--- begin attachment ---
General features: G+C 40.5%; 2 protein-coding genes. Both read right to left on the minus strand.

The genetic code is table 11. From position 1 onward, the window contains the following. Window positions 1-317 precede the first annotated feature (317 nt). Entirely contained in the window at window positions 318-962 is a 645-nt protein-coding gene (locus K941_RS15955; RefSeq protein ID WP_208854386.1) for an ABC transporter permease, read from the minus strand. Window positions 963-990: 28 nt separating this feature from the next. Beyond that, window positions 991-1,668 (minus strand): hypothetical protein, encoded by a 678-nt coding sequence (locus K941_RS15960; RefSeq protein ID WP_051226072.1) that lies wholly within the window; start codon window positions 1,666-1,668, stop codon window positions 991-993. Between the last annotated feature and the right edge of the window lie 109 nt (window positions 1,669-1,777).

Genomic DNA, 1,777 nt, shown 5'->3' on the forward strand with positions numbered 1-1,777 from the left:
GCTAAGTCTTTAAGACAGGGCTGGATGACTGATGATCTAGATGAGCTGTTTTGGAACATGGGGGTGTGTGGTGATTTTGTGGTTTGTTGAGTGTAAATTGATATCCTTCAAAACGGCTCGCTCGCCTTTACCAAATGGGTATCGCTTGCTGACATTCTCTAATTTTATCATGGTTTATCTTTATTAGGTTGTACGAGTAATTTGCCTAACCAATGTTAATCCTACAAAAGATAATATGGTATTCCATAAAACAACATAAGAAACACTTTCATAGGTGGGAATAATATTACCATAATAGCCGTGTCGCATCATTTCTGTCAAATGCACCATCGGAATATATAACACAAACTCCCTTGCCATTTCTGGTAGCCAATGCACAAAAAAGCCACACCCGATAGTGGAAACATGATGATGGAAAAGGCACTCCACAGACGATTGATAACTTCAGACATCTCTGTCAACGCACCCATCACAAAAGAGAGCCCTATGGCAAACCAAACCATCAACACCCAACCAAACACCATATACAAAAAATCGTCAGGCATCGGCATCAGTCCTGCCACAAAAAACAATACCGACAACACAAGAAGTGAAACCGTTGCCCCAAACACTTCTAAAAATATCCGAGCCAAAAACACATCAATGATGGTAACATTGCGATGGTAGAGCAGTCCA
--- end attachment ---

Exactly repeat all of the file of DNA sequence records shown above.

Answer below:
General features: G+C 40.5%; 2 protein-coding genes. Both read right to left on the minus strand.

The genetic code is table 11. From position 1 onward, the window contains the following. Window positions 1-317 precede the first annotated feature (317 nt). Entirely contained in the window at window positions 318-962 is a 645-nt protein-coding gene (locus K941_RS15955; RefSeq protein ID WP_208854386.1) for an ABC transporter permease, read from the minus strand. Window positions 963-990: 28 nt separating this feature from the next. Beyond that, window positions 991-1,668 (minus strand): hypothetical protein, encoded by a 678-nt coding sequence (locus K941_RS15960; RefSeq protein ID WP_051226072.1) that lies wholly within the window; start codon window positions 1,666-1,668, stop codon window positions 991-993. Between the last annotated feature and the right edge of the window lie 109 nt (window positions 1,669-1,777).

Genomic DNA, 1,777 nt, shown 5'->3' on the forward strand with positions numbered 1-1,777 from the left:
GCTAAGTCTTTAAGACAGGGCTGGATGACTGATGATCTAGATGAGCTGTTTTGGAACATGGGGGTGTGTGGTGATTTTGTGGTTTGTTGAGTGTAAATTGATATCCTTCAAAACGGCTCGCTCGCCTTTACCAAATGGGTATCGCTTGCTGACATTCTCTAATTTTATCATGGTTTATCTTTATTAGGTTGTACGAGTAATTTGCCTAACCAATGTTAATCCTACAAAAGATAATATGGTATTCCATAAAACAACATAAGAAACACTTTCATAGGTGGGAATAATATTACCATAATAGCCGTGTCGCATCATTTCTGTCAAATGCACCATCGGAATATATAACACAAACTCCCTTGCCATTTCTGGTAGCCAATGCACAAAAAAGCCACACCCGATAGTGGAAACATGATGATGGAAAAGGCACTCCACAGACGATTGATAACTTCAGACATCTCTGTCAACGCACCCATCACAAAAGAGAGCCCTATGGCAAACCAAACCATCAACACCCAACCAAACACCATATACAAAAAATCGTCAGGCATCGGCATCAGTCCTGCCACAAAAAACAATACCGACAACACAAGAAGTGAAACCGTTGCCCCAAACACTTCTAAAAATATCCGAGCCAAAAACACATCAATGATGGTAACATTGCGATGGTAGAGCAGTCCA